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Gold just played Rb2nn db6e Mb5n. The a7 horse stops the camel from being taken hostage. In the game Gold was subsequently able to push the silver horse down the a-file and take a strong hostage.
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Silver has blocked the gold camel, but Gold to move can still play a pull-and-replace with Ed6we hb6e Ha6e. Silver to move can prevent this by stuffing the trap, but the piece in the trap may be vulnerable to being flipped towards c3, especially if it is a cat or rabbit.
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Gold plays Ec5we hb6s Ha6e. This one is relatively easy, but since the gold elephant is not on d6, the silver camel might come over and threaten to hostage the gold horse. The attacking elephant probably wants to move to d6 regardless, so this maneuver loses a bit of time even if the defending camel doesn't cause a problem. Note that Gold could move his elephant to b5 ahead of time, but if the silver elephant could then reach c5, that would ruin Gold's plan and marginalize the gold elephant.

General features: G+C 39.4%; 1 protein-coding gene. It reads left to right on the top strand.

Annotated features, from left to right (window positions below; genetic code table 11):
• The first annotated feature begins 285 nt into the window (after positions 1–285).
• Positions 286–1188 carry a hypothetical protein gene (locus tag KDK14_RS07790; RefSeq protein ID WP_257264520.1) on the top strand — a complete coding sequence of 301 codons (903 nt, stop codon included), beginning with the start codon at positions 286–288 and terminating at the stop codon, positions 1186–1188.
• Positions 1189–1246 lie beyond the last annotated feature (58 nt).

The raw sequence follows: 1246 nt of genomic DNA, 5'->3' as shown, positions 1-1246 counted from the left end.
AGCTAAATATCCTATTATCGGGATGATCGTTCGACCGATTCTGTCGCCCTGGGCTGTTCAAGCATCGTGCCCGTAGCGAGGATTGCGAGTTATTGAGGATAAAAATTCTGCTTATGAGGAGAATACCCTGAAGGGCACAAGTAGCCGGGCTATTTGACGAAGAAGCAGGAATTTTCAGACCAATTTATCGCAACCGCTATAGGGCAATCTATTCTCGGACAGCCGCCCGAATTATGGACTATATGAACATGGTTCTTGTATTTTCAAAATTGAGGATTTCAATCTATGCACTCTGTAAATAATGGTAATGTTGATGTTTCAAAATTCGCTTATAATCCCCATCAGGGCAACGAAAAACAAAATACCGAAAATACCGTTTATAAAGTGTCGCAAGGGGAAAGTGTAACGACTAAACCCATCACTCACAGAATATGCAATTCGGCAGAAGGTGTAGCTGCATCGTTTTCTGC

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The gold camel has just moved to c6, threatening to reach c7 or help the gold horse onto b6. If the silver elephant goes south and then east, the silver horse might be pushed towards c3. Camel-in-trap can be played with the gold elephant on c5 or d6; the a6 horse makes a camel hostage unlikely. The camel is however vulnerable to a fork between c6 and f6; Silver can now play hb6n eb5n Mc6e eb6e, though the camel could then escape. If the silver elephant were more centralized, it might pull the camel out for a fork; an attacker with a piece in the trap must watch for this, if the attacking elephant is not on d6.
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From this position the gold elephant occupied b6, pushing the defending horse away; the c4 gold horse then took b6 in what amounted to a multi-turn push-and-replace. A free silver camel could have punished the gold elephant's decentralization, but in this case the camels were deadlocked on the other wing.